Primary Metrics that Determine a Restaurant’s Profitability

One of the most profitable industries is the food sector. People, after all, will eat all the time, and most will pay top dollars to sink their teeth into a meal they believe is worth it. Owning a restaurant does not automatically guarantee you profits in the food industry and in the business world. Several things will make the difference between a profitable and non-profitable restaurant. One of these is your brand name.

Consumers are naturally drawn to brands they readily recognize. Franchise Mexican restaurants are currently the most profitable thanks to the renowned flavor of Mexican dishes and their worldwide popularity. The other element that will determine the profits you make are the metrics of your venture. There are undoubtedly several numbers you will assess when venturing into a franchise restaurant. Here are the primary parameters that will determine your venture’s profits:

Food Cost Percentage

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This metric works out the price of each of the items on your menu vis-à-vis the costs of ingredients. The ideal choice for a profitable restaurant is to keep your food cost percentage to a maximum of 30%. By doing so, the costs of your restaurant’s running are covered in your food’s prices. You should not be too fixated on the 30% since this might affect your setting of competitive rates, and you might be tempted to get substandard ingredients, which will, in turn, affect the quality of your dishes.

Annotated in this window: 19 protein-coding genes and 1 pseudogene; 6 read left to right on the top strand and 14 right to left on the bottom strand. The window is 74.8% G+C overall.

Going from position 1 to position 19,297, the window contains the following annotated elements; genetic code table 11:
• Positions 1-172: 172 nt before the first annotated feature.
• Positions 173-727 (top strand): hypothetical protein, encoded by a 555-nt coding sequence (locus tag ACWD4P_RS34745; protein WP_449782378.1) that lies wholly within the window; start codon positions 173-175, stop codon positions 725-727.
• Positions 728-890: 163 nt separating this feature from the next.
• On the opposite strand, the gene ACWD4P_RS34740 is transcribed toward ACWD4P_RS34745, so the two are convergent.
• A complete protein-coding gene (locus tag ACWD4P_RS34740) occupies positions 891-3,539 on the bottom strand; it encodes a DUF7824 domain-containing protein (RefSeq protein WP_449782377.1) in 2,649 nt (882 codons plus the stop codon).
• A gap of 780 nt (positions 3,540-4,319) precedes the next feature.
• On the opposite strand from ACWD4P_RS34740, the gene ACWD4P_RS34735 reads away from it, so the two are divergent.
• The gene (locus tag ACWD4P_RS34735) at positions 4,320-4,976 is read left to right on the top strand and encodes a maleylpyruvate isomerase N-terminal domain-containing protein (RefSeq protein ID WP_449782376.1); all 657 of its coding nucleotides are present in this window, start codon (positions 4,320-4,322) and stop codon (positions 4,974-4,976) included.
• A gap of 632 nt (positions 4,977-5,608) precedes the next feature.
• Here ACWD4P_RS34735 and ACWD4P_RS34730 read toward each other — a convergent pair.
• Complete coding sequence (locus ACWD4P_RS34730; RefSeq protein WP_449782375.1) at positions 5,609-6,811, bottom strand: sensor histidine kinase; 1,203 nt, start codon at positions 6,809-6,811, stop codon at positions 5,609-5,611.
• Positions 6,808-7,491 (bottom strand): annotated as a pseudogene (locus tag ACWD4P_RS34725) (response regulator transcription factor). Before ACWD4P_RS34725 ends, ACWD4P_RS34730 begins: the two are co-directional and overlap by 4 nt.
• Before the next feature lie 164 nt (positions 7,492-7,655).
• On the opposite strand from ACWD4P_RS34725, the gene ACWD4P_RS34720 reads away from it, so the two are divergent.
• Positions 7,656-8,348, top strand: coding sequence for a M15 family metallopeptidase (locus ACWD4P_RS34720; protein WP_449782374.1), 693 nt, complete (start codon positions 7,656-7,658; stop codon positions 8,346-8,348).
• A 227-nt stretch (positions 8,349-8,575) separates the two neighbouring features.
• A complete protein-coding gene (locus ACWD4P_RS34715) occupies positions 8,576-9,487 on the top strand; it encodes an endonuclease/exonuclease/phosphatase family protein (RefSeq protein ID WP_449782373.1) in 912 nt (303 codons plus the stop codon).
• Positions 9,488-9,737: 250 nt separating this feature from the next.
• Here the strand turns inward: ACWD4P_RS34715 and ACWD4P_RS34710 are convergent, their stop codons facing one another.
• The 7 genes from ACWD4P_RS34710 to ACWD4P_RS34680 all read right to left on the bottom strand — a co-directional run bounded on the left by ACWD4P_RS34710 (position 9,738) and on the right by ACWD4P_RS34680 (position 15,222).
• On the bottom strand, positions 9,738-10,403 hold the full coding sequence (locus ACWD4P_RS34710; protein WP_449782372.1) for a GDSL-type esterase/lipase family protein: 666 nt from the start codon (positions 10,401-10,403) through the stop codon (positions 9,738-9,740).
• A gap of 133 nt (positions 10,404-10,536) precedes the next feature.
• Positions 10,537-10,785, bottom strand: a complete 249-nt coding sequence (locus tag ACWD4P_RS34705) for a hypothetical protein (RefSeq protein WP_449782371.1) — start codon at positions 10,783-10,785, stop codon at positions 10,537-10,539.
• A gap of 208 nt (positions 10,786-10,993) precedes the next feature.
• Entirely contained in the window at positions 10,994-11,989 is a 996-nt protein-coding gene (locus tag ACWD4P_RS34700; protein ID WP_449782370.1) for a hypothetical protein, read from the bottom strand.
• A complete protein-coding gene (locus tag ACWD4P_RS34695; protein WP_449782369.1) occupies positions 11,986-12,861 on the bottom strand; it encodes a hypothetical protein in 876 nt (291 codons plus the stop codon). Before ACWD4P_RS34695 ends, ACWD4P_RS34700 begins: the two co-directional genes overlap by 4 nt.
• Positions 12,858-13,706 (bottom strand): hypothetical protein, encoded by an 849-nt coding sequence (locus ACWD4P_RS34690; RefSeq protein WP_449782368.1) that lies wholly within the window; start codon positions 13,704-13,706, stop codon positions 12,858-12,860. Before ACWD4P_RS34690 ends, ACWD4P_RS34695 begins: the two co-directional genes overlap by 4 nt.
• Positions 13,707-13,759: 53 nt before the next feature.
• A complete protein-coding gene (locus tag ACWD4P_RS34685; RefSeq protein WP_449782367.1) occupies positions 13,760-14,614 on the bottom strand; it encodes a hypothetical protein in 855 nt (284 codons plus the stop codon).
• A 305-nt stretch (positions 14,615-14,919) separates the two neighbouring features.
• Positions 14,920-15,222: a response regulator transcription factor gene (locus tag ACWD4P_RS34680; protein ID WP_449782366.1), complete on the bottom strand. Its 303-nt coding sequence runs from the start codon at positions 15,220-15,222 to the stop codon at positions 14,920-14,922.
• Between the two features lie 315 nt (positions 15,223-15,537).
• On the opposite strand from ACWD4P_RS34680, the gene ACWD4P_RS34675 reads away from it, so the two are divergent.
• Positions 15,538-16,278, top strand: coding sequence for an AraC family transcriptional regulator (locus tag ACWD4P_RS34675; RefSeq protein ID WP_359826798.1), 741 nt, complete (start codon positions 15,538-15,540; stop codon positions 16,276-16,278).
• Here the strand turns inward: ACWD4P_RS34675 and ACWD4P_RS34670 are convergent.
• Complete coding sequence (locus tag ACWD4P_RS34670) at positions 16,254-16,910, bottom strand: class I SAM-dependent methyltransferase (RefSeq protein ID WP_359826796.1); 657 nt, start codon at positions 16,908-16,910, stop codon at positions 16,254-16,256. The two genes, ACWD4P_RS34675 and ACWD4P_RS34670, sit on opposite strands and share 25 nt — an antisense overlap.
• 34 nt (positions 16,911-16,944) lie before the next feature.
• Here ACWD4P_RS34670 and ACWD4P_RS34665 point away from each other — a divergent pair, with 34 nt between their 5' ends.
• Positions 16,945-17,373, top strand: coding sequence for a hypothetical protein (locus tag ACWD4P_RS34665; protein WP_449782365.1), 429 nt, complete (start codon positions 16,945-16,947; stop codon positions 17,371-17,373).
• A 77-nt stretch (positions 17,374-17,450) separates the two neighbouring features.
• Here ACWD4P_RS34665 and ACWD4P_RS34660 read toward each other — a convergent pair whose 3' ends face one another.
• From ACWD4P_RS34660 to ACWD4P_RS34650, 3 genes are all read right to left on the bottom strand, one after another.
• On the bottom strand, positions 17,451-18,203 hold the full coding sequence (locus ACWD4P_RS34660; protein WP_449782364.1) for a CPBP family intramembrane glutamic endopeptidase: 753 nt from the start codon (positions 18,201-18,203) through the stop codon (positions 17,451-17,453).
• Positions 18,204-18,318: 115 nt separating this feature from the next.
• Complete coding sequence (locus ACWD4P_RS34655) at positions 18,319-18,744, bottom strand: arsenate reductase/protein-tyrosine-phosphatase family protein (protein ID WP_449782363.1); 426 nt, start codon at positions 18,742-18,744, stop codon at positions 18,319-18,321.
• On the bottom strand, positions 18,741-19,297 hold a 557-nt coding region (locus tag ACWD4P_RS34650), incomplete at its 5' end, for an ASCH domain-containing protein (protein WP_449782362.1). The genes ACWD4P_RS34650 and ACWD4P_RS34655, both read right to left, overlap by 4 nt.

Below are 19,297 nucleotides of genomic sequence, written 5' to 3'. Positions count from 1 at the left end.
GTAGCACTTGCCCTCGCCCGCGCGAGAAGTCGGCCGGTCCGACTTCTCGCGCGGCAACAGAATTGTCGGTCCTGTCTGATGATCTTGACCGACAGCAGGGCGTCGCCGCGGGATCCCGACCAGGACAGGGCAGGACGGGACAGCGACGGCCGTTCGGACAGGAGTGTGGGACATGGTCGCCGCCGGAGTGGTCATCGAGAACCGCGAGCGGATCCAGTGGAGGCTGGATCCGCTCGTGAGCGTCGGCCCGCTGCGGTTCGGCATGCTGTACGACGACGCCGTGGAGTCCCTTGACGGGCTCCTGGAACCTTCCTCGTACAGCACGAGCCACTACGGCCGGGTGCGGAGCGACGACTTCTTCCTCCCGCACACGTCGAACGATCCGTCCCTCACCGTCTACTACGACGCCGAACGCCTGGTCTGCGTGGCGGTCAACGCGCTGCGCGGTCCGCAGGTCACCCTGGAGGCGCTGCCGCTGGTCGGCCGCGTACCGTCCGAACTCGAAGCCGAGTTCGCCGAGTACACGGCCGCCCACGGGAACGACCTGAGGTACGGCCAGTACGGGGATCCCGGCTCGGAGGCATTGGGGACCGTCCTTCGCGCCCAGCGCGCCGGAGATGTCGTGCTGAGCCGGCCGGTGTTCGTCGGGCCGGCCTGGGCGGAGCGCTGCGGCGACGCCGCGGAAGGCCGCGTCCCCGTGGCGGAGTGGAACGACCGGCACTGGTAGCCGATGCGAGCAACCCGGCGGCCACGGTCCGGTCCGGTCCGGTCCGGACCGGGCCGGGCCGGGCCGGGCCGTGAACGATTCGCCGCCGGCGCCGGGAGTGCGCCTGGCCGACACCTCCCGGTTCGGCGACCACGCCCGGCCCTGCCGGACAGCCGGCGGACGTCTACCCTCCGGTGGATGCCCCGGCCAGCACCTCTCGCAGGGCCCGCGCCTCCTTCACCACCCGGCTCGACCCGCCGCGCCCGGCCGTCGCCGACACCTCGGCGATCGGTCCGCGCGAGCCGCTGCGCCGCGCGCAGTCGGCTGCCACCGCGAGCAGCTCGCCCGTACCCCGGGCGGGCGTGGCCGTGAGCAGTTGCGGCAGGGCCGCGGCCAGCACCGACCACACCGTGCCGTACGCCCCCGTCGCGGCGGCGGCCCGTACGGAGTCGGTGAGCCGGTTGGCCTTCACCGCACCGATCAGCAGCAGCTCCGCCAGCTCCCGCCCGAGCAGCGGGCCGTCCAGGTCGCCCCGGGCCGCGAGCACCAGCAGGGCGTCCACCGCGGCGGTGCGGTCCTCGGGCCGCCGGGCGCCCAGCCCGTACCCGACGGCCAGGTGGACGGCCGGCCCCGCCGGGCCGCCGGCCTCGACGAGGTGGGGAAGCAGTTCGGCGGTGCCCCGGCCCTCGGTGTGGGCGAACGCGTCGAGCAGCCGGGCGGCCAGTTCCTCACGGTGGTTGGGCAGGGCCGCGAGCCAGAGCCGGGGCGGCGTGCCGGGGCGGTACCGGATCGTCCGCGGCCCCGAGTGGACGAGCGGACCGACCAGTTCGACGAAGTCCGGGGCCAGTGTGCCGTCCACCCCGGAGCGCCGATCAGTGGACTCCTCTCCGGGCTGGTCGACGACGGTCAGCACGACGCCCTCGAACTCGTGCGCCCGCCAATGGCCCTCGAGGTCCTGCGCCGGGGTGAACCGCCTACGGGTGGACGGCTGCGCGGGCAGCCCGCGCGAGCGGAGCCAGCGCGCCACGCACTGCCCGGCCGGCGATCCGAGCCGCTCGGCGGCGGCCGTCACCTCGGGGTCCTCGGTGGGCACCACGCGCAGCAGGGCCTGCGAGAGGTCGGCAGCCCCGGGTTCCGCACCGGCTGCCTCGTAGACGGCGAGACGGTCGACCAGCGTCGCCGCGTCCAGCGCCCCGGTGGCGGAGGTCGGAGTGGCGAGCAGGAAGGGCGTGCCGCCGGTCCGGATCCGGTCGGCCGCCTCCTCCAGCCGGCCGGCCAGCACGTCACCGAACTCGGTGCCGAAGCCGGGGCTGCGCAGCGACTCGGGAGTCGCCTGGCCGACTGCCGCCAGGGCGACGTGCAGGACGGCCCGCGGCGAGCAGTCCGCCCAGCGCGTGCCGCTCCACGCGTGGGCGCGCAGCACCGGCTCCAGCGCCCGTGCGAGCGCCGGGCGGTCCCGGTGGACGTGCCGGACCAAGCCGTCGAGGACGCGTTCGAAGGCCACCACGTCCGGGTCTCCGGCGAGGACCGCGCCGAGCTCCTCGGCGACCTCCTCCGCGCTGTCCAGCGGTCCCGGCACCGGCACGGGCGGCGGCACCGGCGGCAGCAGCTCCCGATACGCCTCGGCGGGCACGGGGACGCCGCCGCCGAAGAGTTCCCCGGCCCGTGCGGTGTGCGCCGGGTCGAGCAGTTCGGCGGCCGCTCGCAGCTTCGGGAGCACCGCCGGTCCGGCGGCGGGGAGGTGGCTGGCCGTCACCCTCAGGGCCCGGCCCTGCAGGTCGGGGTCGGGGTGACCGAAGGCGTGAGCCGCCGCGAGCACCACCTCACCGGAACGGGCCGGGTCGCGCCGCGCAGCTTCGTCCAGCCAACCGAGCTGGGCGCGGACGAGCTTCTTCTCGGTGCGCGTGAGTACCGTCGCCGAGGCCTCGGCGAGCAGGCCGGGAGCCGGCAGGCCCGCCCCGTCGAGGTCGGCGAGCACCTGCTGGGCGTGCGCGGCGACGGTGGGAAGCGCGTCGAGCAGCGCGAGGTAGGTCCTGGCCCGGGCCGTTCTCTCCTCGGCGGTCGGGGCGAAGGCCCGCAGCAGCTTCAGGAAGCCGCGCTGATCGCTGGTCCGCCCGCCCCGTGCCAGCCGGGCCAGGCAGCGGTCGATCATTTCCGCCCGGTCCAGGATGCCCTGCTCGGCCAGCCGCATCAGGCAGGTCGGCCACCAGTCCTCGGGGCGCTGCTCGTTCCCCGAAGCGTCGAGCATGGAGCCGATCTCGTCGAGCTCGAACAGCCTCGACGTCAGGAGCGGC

Contribution Margin

The contribution margin of your dishes allows you to look at ways of pushing the worst and best performing menu items. This margin denotes how much money a specific meal will put in your cash register. When a menu item has a high contribution margin, then it has a high potential to earn good profits. To calculate this margin, you should know how much a dish will sell over a fixed period vis-a-vis the food percentage.

Prime and Labor Cost

This is an exchangeable cost that combines your labor and food expenses. A low prime and labor cost will mean high profits. Restaurant owners have traditionally aimed for a prime and labor fee of 60% at most. If you want to boost your earnings, you can opt to negotiate with your supplier to decrease your food costs rather than significantly reduce the wages of your employees or cut back on their numbers.

Overhead Rate

This encompasses your utilities, business rates, technologies, and rent. You already have a rough estimate of how much these will cost but break them down into a daily or hourly rate. This will help determine what you can charge for the hiring of your venue without running losses. It also allows you to price your menu items to cover these expenses.

From the given tidbits, you now appreciate that starting a restaurant is not as easy as the right staff and menu. When evaluating the money you stand to make in your franchise, these are the crucial metrics that should inform your decisions. Even with optimal numbers, ensure you work with the best franchise available to guarantee that the parameters work in your favor.